Creating a basic calculator is certainly fun for beginners in programming. A basic calculator must perform addition, subtraction, multiplication, and division. There are various ways in programming to create a calculator.

In this article, we will use a switch case to write our C and C++ programs to perform basic arithmetic operations. But, let us first understand briefly what a switch case is.

##
**
What is a Switch Case in Programming?
**

A switch case is a control statement in programming that executes a single code block among multiple alternatives based on the value of the stated expression or variable. It is analogous to the 'if...else...if" ladder. However, the syntax of the switch case statement is much easier to understand and write.

Initially, the switch case takes an expression or variable. If it is an expression, it evaluates and obtains its value. If it is a variable, it directly takes its assigned value. Later, it compares this value with a set of case values mentioned in a switch case. If any value from the set matches, it executes that block of code.

**
Syntax
**

```
switch (expression) {
case value1:
// code block
break;
case value2:
// code block
break;
...
default:
// code block
break;
}
```

Now, you have an idea about the switch case statement. You can use it to create a basic calculator.

In our blog post, we will discuss creating a basic calculator using C and C++ . It will be capable of performing four basic arithmetic operations - addition, subtraction, multiplication, and division. The calculator will first ask users to choose the operation and then enter two numbers. It will display the result immediately.

So, are you ready? Here we go!

##
**
C Program to Perform Arithmetic Operations Using a Switch Case
**

```
#include <stdio.h>
int main()
{
char operator;
double num1, num2;
//ask user to enter the operator
printf("Select the operator (+, -, *, /): ");
scanf("%c", &operator);
//ask user to enter two numbers
printf("Enter two numbers (eg. 12 3): ");
scanf("%lf %lf",&num1, &num2);
//start switch case
switch(operator)
{ //if operator is addition
case '+':
printf("%.1lf + %.1lf = %.1lf",num1, num2, num1+num2);
break;
// if operator is substraction
case '-':
printf("%.1lf - %.1lf = %.1lf",num1, num2, num1-num2);
break;
//if operator is multiplication
case '*':
printf("%.1lf * %.1lf = %.1lf",num1, num2, num1*num2);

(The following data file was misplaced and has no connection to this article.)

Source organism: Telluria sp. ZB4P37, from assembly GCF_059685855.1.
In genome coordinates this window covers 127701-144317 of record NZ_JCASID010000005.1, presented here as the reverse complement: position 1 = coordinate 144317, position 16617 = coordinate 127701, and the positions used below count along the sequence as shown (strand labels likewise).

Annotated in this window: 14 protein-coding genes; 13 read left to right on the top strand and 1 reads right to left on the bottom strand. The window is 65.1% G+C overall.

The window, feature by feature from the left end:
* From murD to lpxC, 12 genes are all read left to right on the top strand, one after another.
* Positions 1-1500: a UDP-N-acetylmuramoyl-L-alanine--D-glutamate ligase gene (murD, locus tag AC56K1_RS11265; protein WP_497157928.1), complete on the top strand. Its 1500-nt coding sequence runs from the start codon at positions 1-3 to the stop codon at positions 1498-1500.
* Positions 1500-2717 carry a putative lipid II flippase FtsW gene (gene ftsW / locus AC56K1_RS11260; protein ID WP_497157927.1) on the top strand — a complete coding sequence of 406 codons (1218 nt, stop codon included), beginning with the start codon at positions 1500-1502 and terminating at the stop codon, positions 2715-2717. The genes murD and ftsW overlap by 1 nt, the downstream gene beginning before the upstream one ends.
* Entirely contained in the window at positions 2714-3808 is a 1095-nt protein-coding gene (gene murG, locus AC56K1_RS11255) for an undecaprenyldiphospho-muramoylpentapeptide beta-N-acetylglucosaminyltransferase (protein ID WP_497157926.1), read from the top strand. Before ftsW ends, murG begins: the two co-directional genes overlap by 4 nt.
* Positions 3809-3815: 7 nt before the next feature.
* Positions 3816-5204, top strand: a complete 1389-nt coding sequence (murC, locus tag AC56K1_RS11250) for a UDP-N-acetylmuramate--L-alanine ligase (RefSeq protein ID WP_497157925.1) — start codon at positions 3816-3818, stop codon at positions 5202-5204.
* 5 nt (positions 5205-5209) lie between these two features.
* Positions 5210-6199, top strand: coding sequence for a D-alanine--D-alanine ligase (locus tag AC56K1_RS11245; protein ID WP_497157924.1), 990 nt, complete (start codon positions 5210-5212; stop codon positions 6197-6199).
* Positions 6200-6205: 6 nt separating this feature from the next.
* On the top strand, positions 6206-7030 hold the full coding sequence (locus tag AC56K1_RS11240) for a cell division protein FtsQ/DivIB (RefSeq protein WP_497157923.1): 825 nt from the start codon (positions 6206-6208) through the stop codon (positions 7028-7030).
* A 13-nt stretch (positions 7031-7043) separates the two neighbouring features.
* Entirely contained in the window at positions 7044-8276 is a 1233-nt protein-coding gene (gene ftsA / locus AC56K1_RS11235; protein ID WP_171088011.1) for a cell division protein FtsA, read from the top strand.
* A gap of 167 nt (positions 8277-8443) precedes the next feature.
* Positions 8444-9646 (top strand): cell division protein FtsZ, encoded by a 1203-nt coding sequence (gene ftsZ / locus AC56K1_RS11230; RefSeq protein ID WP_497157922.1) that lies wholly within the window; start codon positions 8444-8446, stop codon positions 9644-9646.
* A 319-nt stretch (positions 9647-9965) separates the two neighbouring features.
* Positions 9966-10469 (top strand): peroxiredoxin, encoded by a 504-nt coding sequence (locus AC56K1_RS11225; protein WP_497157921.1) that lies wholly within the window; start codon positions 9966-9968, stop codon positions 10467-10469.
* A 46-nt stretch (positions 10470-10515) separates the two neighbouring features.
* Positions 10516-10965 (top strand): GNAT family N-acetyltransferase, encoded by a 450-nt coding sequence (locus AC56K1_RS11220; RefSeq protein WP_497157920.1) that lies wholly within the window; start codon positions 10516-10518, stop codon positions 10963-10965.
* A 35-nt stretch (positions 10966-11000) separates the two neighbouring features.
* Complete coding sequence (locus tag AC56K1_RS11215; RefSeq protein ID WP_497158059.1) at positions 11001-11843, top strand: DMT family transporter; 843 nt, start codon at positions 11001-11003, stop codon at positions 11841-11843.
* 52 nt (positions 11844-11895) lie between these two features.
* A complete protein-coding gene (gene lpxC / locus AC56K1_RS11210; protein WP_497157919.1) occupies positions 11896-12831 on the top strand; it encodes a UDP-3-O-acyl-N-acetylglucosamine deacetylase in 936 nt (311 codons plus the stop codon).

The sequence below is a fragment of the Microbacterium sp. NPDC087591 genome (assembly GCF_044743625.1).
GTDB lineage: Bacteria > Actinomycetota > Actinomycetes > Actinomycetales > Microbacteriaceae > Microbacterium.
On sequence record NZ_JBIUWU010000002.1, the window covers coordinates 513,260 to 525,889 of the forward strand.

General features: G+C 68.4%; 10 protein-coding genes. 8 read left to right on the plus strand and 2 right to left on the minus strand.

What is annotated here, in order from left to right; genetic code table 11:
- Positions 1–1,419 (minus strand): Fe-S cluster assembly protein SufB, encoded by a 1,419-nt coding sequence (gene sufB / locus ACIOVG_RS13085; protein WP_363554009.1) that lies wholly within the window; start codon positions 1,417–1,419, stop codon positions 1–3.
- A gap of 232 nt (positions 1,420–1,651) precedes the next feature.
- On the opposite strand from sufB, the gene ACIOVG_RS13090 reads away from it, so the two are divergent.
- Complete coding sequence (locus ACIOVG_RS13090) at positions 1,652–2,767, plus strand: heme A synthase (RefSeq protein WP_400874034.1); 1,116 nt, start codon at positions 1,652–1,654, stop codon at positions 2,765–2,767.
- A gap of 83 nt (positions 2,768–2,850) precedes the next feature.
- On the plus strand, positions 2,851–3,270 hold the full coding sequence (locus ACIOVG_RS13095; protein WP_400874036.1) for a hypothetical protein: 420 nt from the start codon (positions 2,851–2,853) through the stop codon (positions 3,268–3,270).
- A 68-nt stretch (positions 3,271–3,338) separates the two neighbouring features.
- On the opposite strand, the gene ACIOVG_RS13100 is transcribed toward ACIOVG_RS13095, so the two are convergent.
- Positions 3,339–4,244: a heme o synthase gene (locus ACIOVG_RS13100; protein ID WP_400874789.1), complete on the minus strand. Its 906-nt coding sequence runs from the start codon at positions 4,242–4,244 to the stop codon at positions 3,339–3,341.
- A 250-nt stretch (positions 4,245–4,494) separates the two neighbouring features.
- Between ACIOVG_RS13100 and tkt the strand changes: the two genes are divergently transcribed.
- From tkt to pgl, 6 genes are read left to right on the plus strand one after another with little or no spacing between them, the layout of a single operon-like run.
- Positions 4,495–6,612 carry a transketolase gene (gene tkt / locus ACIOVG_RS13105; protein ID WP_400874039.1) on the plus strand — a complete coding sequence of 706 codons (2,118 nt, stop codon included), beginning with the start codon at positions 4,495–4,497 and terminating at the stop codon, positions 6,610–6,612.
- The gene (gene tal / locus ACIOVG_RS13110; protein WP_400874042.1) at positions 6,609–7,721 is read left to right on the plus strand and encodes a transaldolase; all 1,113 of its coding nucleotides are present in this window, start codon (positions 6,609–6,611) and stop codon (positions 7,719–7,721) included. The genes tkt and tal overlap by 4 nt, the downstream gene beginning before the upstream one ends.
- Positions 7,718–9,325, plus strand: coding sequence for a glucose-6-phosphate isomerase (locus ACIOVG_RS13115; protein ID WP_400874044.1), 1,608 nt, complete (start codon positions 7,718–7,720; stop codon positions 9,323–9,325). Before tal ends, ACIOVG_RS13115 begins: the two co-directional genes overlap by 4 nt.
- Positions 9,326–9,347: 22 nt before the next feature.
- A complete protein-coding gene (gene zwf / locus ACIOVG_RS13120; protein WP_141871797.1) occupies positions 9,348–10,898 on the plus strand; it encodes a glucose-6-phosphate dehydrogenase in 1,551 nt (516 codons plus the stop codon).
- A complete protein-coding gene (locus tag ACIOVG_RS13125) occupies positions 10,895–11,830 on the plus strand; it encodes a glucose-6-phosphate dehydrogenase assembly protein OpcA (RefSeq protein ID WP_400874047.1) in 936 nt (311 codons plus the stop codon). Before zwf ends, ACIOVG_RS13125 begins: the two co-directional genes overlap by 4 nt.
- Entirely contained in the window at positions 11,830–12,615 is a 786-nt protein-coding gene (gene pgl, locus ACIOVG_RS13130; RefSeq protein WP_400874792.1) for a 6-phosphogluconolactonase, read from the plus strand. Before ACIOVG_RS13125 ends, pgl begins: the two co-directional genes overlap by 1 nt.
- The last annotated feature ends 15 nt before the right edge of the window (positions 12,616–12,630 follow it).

break;
//if operator is division
case '/':
printf("%.1lf / %.1lf = %.1lf",num1, num2, num1/num2);
break;
// if user enter a wrong operaotr
default:
printf("Please select the correct operator");
}
return 0;
}
```

**
Output
**

```
Select the operator (+, -, *, /): *
Enter two numbers (eg. 12 3): 4 5
4.0 * 5.0 = 20.0
```

##
**
C++ Program to Perform Arithmetic Operations Using a Switch Case
**

```
#include<iostream.h>
#include<conio.h>
void main()
{
clrscr();
float num_1,num_2;
int operation;
cout<<"What Arithmetic Operation do you want to perform:\n";
cout<<"Press 1 for Addition \n" ;
cout<<"Press 2 for Subtraction\n";
cout<<"Press 3 for Multiplication\n";
cout<<"Press 4 for Division\n";
cin>>operation;
cout<<"Now Enter Two Numbers\n";
cin>>num_1>>num_2;
switch (operation)
{
case 1:
cout<<"The Addition result is: "<<num_1+num_2;
break;
case 2:
cout<<"The Subtraction result is: "<<num_1-num_2;
break;
case 3:
cout<<"The Multiplication result is: "<<num_1*num_2;
break;
case 4:
cout<<"The Division result is: "<<num_1/num_2;
break;
}
getch();
}
```

**
Sample Output:
**

```
What Arithmetic Operation do you want to perform:
Press 1 for Addition
Press 2 for Subtraction
Press 3 for Multiplication
Press 4 for Division
4
Now Enter Two Numbers
100
30
The Division result is: 3.33333
```

##
**
C++ Program for Arithmetic Operations Using Switch Case and Function
**

The above example is not modular. We have implemented all the logic in the main program. We can also implement the same using a C++ function .

You would ask why to use the function. The answer is simple. Functions make the code modular and easy to read. For this particular example, the function implementation won't change the program's legibility much.

Now, let's write a menu-driven program to perform arithmetic operations in C++ using function and switch case.

```
#include <iostream>
using namespace std;
// function to perfrom C++ operation
void arithmetic(float num_1, float num_2)
{
int operation;
cout<<"What Arithmetic Operation do you want to perform:\n";
cout<<"Press 1 for Addition \n" ;
cout<<"Press 2 for Subtraction\n";
cout<<"Press 3 for Multiplication\n";
cout<<"Press 4 for Division\n"; cin>>operation;
switch (operation)
{
case 1:
cout<<"The Addition result is: "<<num_1+num_2;
break;
case 2:
cout<<"The Subtraction result is: "<<num_1-num_2;
break;
case 3:
cout<<"The Multiplication result is: "<<num_1*num_2;
break;
case 4:
cout<<"The Division result is: "<<num_1/num_2;
break;
}
}
int main() {
float num_1, num_2;
cout<<"Now Enter Two Numbers\n"; cin>>num_1>>num_2;
// call the function
arithmetic(num_1, num_2);
return 0;
}
```

**
Output
**

```
Now Enter Two Numbers
20 40
What Arithmetic Operation do you want to perform:
Press 1 for Addition
Press 2 for Subtraction
Press 3 for Multiplication
Press 4 for Division
1
The Addition result is: 60
```

##
**
Conclusion
**

That sums up this demonstration to perform arithmetic operations using a switch case in C++. With the programs mentioned above, we have developed a basic calculator that can perform addition, subtraction, multiplication, and division.

In this article, we have covered two different ways to implement a C++ program for arithmetic operation using a switch case. Note that this is only one way of writing this program. You can also try to write it as you find best. The more options you'll explore, the better you will learn.

All the best!

**
People are also reading:
**

## Leave a Comment on this Post